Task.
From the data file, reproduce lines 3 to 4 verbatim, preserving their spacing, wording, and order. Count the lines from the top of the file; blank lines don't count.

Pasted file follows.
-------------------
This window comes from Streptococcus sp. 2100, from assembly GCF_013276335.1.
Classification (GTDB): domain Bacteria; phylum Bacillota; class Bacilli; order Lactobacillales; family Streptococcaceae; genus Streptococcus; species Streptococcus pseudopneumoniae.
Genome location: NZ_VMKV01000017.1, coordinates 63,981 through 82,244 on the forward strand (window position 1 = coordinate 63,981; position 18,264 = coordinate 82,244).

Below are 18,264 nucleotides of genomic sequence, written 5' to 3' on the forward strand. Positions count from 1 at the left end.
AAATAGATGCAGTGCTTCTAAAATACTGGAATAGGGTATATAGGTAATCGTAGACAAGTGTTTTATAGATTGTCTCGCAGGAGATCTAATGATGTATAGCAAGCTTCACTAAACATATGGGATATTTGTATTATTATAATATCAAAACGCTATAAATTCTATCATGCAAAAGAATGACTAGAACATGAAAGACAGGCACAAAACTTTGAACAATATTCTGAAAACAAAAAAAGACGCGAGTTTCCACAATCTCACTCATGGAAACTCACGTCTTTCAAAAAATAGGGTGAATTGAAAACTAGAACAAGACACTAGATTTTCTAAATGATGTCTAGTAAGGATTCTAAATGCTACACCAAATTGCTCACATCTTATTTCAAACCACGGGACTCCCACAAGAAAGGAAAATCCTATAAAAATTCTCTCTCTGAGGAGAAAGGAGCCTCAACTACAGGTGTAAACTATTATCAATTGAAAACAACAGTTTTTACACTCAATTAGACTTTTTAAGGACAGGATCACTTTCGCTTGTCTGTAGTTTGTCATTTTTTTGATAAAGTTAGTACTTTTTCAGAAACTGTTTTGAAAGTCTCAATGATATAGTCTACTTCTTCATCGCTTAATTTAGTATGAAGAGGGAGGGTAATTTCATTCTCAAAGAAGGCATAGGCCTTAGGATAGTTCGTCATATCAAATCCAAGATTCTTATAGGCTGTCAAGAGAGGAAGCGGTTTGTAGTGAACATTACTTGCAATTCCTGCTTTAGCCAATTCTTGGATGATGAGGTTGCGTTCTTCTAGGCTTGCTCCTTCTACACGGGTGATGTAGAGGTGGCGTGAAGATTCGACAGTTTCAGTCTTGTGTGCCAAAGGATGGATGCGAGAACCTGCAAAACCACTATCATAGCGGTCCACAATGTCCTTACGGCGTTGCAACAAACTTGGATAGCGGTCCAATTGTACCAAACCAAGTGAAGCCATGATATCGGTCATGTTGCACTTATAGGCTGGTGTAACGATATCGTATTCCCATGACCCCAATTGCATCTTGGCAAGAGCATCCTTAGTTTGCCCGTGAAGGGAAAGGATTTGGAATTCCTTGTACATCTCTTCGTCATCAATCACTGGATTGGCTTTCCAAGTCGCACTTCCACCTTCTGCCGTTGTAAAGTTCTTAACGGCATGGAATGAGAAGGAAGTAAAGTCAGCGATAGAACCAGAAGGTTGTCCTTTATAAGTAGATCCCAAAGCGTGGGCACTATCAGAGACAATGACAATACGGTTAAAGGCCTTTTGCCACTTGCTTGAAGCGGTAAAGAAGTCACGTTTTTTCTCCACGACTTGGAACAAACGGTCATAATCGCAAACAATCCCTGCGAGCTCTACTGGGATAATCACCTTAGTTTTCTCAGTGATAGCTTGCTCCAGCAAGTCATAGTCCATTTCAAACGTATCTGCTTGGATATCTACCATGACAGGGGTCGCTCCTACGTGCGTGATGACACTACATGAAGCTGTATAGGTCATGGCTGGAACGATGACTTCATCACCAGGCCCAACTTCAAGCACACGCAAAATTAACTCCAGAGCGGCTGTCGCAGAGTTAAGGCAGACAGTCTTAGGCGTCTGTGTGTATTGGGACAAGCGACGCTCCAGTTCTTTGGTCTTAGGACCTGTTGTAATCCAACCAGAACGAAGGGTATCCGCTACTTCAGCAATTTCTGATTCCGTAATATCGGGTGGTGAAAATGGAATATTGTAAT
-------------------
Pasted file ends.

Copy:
Genome location: NZ_VMKV01000017.1, coordinates 63,981 through 82,244 on the forward strand (window position 1 = coordinate 63,981; position 18,264 = coordinate 82,244).

Below are 18,264 nucleotides of genomic sequence, written 5' to 3' on the forward strand. Positions count from 1 at the left end.